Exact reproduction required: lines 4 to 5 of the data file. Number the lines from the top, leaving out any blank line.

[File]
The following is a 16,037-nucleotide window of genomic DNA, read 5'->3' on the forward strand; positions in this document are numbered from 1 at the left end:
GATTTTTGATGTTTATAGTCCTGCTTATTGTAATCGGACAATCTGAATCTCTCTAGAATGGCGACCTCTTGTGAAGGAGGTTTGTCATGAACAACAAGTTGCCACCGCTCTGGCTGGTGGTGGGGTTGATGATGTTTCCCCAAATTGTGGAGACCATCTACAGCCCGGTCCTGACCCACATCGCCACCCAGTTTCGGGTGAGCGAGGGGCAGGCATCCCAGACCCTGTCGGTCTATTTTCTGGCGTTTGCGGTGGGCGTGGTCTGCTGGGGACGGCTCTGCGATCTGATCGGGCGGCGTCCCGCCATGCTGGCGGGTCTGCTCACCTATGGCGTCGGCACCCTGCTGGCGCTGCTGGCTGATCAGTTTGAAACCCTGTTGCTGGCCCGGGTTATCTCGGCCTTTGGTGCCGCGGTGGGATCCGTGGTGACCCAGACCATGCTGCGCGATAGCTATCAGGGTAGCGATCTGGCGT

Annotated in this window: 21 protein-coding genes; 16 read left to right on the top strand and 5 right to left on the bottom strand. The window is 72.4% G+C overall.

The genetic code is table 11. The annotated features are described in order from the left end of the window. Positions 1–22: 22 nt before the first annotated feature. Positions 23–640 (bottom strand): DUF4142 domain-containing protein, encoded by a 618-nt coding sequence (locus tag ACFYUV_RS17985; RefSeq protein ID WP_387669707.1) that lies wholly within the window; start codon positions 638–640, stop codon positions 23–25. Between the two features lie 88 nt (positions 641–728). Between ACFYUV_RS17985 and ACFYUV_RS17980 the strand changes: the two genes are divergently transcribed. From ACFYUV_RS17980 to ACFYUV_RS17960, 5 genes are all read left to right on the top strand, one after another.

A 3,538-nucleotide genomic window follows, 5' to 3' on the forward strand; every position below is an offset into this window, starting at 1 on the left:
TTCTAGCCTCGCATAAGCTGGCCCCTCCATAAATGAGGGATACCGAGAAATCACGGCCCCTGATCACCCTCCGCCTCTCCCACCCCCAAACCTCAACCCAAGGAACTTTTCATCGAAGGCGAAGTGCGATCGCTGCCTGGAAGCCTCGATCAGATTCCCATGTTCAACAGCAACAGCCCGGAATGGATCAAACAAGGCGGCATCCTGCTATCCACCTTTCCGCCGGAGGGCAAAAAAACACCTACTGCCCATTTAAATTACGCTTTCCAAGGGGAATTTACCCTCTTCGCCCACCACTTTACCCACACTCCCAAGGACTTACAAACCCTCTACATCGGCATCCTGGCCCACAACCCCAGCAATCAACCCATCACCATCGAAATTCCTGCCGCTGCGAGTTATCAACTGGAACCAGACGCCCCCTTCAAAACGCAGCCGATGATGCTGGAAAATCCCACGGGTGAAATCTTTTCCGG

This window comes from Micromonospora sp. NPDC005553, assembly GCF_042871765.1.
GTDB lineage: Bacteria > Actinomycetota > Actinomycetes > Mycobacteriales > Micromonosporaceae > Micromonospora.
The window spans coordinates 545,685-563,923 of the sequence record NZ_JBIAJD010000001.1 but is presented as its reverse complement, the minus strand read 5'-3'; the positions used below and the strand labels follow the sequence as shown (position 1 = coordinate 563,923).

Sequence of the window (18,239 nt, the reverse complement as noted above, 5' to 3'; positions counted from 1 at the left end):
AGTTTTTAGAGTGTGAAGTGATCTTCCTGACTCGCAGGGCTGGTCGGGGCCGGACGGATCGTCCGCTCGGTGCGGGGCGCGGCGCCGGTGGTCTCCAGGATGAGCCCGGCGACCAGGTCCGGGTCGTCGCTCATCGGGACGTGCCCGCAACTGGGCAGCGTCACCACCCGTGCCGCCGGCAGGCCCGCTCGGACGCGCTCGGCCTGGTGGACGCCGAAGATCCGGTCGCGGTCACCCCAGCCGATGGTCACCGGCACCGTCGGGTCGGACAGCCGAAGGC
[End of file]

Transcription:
The genetic code is table 11. The annotated features are described in order from the left end of the window. Positions 1–22: 22 nt before the first annotated feature. Positions 23–640 (bottom strand): DUF4142 domain-containing protein, encoded by a 618-nt coding sequence (locus tag ACFYUV_RS17985; RefSeq protein ID WP_387669707.1) that lies wholly within the window; start codon positions 638–640, stop codon positions 23–25. Between the two features lie 88 nt (positions 641–728). Between ACFYUV_RS17985 and ACFYUV_RS17980 the strand changes: the two genes are divergently transcribed. From ACFYUV_RS17980 to ACFYUV_RS17960, 5 genes are all read left to right on the top strand, one after another.

A 3,538-nucleotide genomic window follows, 5' to 3' on the forward strand; every position below is an offset into this window, starting at 1 on the left: